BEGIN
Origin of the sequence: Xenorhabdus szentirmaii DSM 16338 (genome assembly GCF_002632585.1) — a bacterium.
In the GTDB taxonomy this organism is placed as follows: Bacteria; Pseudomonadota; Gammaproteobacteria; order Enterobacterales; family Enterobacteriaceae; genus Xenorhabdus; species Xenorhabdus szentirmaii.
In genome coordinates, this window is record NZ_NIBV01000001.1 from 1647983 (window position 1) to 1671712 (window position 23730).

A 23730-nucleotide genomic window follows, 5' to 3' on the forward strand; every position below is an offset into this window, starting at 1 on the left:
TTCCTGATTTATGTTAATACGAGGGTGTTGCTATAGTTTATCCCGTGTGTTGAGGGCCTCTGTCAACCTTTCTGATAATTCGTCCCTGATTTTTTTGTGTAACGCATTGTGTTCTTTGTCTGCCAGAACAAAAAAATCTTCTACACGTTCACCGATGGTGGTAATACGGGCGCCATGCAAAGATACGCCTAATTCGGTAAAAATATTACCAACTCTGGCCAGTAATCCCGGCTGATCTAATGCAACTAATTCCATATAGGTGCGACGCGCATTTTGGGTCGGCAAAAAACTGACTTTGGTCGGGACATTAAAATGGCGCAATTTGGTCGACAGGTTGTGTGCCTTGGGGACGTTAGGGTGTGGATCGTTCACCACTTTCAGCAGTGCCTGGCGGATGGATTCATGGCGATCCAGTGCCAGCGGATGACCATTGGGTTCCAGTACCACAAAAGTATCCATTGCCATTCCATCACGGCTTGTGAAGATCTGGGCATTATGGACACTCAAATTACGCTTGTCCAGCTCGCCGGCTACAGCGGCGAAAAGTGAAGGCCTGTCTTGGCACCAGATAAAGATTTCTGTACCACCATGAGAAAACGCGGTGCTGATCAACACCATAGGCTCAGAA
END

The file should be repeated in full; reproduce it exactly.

Origin of the sequence: Xenorhabdus szentirmaii DSM 16338 (genome assembly GCF_002632585.1) — a bacterium.
In the GTDB taxonomy this organism is placed as follows: Bacteria; Pseudomonadota; Gammaproteobacteria; order Enterobacterales; family Enterobacteriaceae; genus Xenorhabdus; species Xenorhabdus szentirmaii.
In genome coordinates, this window is record NZ_NIBV01000001.1 from 1647983 (window position 1) to 1671712 (window position 23730).

A 23730-nucleotide genomic window follows, 5' to 3' on the forward strand; every position below is an offset into this window, starting at 1 on the left:
TTCCTGATTTATGTTAATACGAGGGTGTTGCTATAGTTTATCCCGTGTGTTGAGGGCCTCTGTCAACCTTTCTGATAATTCGTCCCTGATTTTTTTGTGTAACGCATTGTGTTCTTTGTCTGCCAGAACAAAAAAATCTTCTACACGTTCACCGATGGTGGTAATACGGGCGCCATGCAAAGATACGCCTAATTCGGTAAAAATATTACCAACTCTGGCCAGTAATCCCGGCTGATCTAATGCAACTAATTCCATATAGGTGCGACGCGCATTTTGGGTCGGCAAAAAACTGACTTTGGTCGGGACATTAAAATGGCGCAATTTGGTCGACAGGTTGTGTGCCTTGGGGACGTTAGGGTGTGGATCGTTCACCACTTTCAGCAGTGCCTGGCGGATGGATTCATGGCGATCCAGTGCCAGCGGATGACCATTGGGTTCCAGTACCACAAAAGTATCCATTGCCATTCCATCACGGCTTGTGAAGATCTGGGCATTATGGACACTCAAATTACGCTTGTCCAGCTCGCCGGCTACAGCGGCGAAAAGTGAAGGCCTGTCTTGGCACCAGATAAAGATTTCTGTACCACCATGAGAAAACGCGGTGCTGATCAACACCATAGGCTCAGAA